As mentioned in the introduction of the section, ATS routes go through regions that determine the volumes of responsibility over which the functions of surveillance and control are executed. These regions are referred to as FIR/UIR (Flying Information Region/Upper Information Region).
Figure 10.9: UIRs in the North Atlantic region and western Europe.
FIR regions cover an area of responsibility of a state up to 24500 feet (FL245). Over a FIR, it is defined an UIR, which covers flight levels above FL245. The UIR had to be defined when jets appeared. Notice that jets, opposite to propellers, flight more efficiently in upper flying levels. Typically the geographical area (surface on earth) for both FIRs and UIRs coincide. Figure 10.9 shows the FIR/UIR structure for the North Atlantic region and western Europe in the upper level. In the case of Spain, there are three FIR/UIR regions of responsibility:
- Barcelona FIR/UIR.
- Madrid FIR/UIR.
- Canarias FIR/UIR.
The need for surveillance and control inside FIR/UIR regions differs depending on the phase of the flight. Specifically, there are different needs when the aircraft is cruising (typically with stationary behavior) rather that when the aircraft is in the vicinity of an airport (either departing or arriving). Therefore, we can define different areas inside a FIR/UIR:
- En-Route airspace: Volumes of airspace containing airways connecting airports’ TMA (Terminal Maneuvering Areas), i.e., volumes containing the network of ATS routes.
- TMA: Volumes of airspace situated above one or more airports. In the TMA are located the SIDs12 and STARs procedures that allow aircraft to connect airways with the runway when departing or arriving.
- CTR (Control zone, also referred to as transit zone): The CTR is inside a TMA, it is a volume of controlled airspace around an airport where air traffic is operating to and from that airport. Aircraft can only fly in it after receiving a specific clearance from air traffic control. CTRs contains ATZs.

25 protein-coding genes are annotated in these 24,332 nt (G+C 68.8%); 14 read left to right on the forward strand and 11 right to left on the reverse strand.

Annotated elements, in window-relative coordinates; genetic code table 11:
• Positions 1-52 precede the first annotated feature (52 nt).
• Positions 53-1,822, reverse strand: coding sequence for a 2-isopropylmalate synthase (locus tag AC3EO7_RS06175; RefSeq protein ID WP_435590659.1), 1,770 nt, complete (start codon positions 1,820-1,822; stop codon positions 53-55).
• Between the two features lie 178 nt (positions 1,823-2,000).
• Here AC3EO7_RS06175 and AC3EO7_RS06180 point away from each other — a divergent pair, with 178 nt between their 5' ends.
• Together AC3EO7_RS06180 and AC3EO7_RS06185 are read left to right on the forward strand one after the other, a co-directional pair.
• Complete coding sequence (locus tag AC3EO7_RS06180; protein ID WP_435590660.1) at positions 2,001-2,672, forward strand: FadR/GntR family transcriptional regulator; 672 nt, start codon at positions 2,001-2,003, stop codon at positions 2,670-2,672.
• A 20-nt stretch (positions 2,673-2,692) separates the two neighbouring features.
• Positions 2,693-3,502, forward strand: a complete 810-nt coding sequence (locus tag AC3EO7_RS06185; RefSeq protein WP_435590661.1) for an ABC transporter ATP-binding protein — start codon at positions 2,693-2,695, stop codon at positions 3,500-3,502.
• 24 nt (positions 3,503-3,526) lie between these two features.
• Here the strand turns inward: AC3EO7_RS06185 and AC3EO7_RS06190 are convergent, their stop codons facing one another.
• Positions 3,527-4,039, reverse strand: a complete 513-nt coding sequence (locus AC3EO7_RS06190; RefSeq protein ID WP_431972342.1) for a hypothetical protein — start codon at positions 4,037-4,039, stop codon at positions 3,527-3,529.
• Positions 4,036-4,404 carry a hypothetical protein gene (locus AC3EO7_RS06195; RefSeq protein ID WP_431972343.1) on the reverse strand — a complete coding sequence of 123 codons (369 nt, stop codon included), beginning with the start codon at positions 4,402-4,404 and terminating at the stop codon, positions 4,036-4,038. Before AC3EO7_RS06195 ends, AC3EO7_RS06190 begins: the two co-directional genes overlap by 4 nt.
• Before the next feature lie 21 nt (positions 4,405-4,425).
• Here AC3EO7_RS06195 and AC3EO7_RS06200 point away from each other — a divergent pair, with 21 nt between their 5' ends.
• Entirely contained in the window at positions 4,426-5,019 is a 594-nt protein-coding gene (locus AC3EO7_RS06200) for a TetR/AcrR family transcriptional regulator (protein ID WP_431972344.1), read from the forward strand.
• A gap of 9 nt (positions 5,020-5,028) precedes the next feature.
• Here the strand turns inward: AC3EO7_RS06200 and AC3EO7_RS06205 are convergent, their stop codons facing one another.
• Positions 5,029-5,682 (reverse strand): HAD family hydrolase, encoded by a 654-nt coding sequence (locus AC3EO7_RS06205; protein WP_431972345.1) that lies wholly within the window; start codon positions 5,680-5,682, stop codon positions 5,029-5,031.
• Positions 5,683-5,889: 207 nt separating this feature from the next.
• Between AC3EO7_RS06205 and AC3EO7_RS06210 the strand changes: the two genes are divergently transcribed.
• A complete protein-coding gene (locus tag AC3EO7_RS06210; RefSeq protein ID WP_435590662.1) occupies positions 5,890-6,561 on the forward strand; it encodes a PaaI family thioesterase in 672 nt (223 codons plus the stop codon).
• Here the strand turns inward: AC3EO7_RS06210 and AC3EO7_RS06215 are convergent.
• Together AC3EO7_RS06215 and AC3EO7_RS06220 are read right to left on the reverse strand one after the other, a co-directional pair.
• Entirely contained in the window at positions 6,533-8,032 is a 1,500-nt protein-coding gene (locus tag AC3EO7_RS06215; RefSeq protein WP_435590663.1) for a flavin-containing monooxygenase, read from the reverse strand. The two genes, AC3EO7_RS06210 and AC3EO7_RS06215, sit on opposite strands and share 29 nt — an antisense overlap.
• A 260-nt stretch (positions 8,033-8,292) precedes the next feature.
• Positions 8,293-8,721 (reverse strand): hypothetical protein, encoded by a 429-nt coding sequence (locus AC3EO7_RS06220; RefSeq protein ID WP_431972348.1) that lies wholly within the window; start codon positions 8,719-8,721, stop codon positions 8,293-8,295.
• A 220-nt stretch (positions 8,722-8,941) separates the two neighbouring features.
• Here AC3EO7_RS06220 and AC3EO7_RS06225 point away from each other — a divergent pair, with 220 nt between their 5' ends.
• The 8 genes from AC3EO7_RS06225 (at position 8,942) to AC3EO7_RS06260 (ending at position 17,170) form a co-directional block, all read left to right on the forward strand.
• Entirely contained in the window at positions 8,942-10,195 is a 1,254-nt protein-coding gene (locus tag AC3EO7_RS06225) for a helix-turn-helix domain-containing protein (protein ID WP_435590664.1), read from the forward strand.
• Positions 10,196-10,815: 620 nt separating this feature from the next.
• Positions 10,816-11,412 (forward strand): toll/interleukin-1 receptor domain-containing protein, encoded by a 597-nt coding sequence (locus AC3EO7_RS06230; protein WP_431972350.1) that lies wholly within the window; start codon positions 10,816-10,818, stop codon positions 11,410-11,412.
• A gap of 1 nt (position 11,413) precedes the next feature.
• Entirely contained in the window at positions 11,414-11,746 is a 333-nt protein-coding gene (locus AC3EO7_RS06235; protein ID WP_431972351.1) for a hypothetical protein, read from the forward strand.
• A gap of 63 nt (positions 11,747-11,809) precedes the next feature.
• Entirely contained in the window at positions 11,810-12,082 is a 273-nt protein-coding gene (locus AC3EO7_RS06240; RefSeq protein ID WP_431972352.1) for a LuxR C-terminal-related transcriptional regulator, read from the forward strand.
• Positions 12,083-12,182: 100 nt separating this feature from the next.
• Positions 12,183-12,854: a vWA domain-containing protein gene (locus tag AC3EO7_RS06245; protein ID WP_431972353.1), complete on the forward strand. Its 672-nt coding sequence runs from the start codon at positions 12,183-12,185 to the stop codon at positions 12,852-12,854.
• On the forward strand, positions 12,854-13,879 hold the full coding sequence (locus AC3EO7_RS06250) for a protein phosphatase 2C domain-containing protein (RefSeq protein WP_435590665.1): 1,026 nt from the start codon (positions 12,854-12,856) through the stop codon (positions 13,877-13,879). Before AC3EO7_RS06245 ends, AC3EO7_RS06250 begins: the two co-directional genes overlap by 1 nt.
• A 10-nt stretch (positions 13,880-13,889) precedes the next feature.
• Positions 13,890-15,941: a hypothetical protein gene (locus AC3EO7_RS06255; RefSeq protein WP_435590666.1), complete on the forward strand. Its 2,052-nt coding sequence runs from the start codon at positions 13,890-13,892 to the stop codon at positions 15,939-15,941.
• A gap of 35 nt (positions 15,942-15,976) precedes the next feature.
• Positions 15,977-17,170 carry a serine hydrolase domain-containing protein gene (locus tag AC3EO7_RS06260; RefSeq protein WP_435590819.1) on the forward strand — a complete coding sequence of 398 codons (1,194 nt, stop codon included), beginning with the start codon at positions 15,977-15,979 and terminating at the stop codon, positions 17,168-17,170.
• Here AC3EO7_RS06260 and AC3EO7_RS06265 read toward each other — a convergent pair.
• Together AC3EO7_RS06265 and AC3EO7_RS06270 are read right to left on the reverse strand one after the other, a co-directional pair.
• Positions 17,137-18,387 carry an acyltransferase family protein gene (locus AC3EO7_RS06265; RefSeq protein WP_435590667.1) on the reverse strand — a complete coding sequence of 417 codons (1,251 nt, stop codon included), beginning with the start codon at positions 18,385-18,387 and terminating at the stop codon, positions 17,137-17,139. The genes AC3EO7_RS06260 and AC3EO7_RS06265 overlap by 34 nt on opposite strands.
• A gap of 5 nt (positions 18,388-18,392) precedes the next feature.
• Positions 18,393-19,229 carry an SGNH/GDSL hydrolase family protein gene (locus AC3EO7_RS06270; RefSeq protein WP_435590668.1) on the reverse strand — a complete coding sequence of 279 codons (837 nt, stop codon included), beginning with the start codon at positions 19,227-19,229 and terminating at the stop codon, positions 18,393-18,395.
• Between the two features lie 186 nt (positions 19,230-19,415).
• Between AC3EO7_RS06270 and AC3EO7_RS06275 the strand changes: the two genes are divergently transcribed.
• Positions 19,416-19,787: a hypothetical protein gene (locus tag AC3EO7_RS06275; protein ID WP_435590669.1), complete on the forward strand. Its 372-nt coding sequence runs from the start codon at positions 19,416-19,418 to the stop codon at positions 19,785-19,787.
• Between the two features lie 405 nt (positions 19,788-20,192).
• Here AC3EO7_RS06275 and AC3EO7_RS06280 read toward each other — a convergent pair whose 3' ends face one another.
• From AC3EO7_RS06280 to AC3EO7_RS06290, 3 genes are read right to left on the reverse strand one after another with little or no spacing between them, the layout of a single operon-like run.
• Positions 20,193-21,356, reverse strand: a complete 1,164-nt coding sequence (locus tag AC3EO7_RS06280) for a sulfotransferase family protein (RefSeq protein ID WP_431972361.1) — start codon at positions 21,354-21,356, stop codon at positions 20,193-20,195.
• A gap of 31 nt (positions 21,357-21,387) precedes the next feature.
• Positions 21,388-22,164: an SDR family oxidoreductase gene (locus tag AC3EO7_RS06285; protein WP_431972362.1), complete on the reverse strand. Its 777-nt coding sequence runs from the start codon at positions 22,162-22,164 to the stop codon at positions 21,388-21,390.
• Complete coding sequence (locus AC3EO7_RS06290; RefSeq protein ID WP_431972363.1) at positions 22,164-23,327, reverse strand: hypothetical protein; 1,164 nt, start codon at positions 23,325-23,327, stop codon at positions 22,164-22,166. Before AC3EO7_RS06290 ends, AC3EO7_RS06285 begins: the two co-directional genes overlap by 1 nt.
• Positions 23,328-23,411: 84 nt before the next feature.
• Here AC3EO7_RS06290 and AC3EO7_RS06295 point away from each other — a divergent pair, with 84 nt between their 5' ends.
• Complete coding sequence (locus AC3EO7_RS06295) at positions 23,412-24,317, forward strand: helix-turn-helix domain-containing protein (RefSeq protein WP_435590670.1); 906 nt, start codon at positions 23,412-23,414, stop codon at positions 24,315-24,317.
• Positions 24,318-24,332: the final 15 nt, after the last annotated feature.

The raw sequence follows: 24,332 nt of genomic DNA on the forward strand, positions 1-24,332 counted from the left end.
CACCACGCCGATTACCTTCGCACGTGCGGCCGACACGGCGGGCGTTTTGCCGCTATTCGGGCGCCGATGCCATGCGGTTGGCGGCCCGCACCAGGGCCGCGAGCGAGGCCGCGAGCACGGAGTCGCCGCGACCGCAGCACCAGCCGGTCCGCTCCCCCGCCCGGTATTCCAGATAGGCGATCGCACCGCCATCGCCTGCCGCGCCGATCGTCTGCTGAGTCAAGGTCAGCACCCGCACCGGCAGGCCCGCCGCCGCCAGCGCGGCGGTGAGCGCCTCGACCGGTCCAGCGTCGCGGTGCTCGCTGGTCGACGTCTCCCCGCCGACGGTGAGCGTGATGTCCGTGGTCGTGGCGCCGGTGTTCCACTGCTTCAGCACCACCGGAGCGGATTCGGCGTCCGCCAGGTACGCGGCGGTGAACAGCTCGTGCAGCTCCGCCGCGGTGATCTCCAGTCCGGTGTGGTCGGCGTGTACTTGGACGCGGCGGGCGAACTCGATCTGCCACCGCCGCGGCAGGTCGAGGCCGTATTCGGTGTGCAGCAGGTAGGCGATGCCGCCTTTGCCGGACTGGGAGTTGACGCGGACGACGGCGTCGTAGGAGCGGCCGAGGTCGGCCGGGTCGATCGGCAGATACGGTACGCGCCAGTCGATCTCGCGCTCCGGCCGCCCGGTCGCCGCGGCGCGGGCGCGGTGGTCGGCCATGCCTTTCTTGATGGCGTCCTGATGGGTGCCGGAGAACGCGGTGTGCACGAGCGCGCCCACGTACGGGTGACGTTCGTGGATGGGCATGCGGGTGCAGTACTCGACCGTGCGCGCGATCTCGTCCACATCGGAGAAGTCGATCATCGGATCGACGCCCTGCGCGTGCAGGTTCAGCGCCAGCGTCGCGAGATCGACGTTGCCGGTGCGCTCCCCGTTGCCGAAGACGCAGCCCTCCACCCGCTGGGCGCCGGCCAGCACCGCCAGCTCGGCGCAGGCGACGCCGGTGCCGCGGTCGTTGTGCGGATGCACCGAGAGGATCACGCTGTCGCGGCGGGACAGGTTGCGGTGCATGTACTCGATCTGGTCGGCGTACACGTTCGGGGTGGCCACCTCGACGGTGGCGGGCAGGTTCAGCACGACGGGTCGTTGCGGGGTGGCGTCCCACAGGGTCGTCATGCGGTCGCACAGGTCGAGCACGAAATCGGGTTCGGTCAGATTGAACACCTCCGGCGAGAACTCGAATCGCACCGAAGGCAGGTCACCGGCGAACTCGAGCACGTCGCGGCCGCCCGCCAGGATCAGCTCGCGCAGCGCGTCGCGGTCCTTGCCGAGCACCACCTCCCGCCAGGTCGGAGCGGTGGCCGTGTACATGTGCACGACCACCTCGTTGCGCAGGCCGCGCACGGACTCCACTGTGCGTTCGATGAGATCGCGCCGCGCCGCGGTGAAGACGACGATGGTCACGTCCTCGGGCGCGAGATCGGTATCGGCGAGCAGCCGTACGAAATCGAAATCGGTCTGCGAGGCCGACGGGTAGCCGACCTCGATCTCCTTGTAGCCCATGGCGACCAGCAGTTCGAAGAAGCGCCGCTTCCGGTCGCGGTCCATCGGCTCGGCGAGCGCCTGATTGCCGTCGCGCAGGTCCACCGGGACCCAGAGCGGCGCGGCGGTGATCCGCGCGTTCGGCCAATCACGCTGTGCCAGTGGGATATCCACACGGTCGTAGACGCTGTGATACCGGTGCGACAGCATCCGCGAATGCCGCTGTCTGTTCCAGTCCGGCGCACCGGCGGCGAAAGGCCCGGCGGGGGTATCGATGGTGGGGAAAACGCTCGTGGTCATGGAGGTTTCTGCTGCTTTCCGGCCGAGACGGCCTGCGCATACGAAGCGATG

- ATZ (Aerodrome Traffic Zone): ATZ are zones around an airport with a radius of 2 nm or 2.5 nm, extending from the surface to 2,000 ft (600 m) above aerodrome level. Aircraft within an ATZ must obey the instructions of the tower controller.
The labour of surveillance and control can be also divided in three levels as follows:
- En-Route control (also termed area control): executed over the En-Route airspace.
- Approximation control: executed over the CTR and TMA.
- Aerodrome control: executed over the ATZ.
Figure 10.10: Control dependences, type of control and volumes of airspace under control.
This labour is carried out in different dependences:
- Control towers (TWR), where the aerodrome control is executed.
- Approximation offices (APP), where the approximation control is executed.
- Area Control Centers (ACC), where the en-route (area) control is executed.
Every airport has a control tower to host controllers and equipment so that surveillance, communications, and control is provided to aircraft when departing and arriving. Typically, the aerodrome control includes taxiing operations, take-off and landing, and its dependences are on the control tower (with the controller on the top with complete vision of the aerodrome). The initial climb and the approach phases are controlled within the approximation control level, which dependences are typically located in the base of the control tower. The area control level is provided from the so called ACC, which are not typically located in airports. For instance, in Spain there are five ACCs: Barcelona and Palma de Mallorca in FIR/UIR Barcelona; Madrid and Sevilla in FIR/UIR Madrid; Canarias in FIR/UIR Canarias.
Therefore, the airspace is divided and assigned to control dependences so that controllers can provide surveillance, communications, and control services (ATC services), and thus aircraft operate safely. When the traffic within an airspace portion assigned to a control dependence exceeds the capacities of the controller to carry out his/her duty with safety, such dependencies are divided in what is known as ATC sectors. In this way, the separation between all aircraft within an ATC sector is responsibility of a controller.
He/She gives the proper instructions to avoid any potential conflict, and also coordinates the aircraft transfer between his/her sector and adjoining sectors. Obviously, the dimensions of the sector are determined by both the volume of traffic and the characteristics of it.
12. SID and STAR will be studied in Section 10.6.3.